Stories by Nancy Weil

Lockheed Martin acknowledges 'significant' cyberattack

Lockheed Martin Saturday night acknowledged that it its information systems network had been the target of a "significant and tenacious attack," but said that its security team detected the intrusion "almost immediately and took aggressive actions to protect all systems and data."

Book advises on jumping career ruts

Top-performing employees worldwide do three things well and consistently that set them apart and that can be emulated by anyone else who wants to succeed in their careers, according to a recently published book, <a href="http://www.changeanythingbook.com/">"Change Anything: The New Science of Personal Success."</a> And willpower -- often held to be central to whatever changes we seek to make in our lives and careers -- is not part of the equation.

Six tips for career success

The authors of "Change Anything: The New Science of Personal Success" offer these tips for career success:

Book explores traits of high-impact philanthropists

High-impact philanthropic efforts, from organizations such as the Bill &amp; Melinda Gates Foundation and Cisco Systems, that have the most success at solving societal problems, share a common set of characteristics: They keep their focus on a small core of issues, establish networks of like-minded individuals, corporations and nonprofits for those target areas, and understand that it's not just about giving money, a new book on philanthropy said.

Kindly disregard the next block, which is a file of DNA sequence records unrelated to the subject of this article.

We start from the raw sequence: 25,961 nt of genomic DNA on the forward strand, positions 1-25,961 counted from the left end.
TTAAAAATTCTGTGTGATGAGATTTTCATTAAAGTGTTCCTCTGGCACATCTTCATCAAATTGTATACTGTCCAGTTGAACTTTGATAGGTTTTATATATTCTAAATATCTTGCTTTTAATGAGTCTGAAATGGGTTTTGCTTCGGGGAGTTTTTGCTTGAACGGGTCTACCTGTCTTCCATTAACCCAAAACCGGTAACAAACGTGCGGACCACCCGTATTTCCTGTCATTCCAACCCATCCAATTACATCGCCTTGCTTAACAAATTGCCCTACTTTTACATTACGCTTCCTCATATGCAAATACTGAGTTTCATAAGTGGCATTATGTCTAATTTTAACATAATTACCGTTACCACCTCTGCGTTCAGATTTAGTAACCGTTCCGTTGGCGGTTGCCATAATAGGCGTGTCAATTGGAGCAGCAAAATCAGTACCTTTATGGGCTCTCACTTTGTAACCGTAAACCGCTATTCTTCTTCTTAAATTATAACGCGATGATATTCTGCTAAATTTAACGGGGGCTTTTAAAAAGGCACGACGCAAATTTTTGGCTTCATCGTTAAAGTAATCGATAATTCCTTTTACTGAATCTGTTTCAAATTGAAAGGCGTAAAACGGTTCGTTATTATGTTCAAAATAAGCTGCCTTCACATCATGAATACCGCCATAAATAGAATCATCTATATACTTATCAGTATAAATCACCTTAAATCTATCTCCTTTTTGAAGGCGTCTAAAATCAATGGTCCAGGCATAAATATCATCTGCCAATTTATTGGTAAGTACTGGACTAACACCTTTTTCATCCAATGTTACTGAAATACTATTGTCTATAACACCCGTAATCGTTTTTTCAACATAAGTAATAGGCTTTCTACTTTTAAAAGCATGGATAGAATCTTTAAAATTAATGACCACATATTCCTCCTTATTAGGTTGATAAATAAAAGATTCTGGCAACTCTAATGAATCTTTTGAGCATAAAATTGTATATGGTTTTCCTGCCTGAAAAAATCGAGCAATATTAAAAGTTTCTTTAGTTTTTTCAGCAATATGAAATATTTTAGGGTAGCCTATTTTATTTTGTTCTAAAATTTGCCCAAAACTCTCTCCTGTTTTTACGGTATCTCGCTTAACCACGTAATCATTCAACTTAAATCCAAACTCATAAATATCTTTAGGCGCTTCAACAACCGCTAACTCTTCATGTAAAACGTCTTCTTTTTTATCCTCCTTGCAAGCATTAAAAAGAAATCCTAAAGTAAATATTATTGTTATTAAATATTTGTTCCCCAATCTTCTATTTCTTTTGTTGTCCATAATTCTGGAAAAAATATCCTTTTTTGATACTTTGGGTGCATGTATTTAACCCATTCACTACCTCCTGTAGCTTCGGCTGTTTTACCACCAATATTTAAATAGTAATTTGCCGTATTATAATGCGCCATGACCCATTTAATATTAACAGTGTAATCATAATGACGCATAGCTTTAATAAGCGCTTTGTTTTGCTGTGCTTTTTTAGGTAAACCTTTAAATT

Hiring insights from, and for, CFOs

With the economy continuing to pick up steam, industry surveys and analysts are predicting an attendant uptick in hiring for financial positions, including CFOs. While CFOs themselves could be changing jobs, they also are increasingly more likely to be doing some hiring.

'As One': New book explores models for collaboration

A couple of years ago, business consultant Mehrdad Baghai and James Quigley, the global CEO of Deloitte Touche Tohmatsu, were chatting about Quigley's formidable challenge of getting all 170,000 of his company's employees "on the same page," working for the collective good of the organization.

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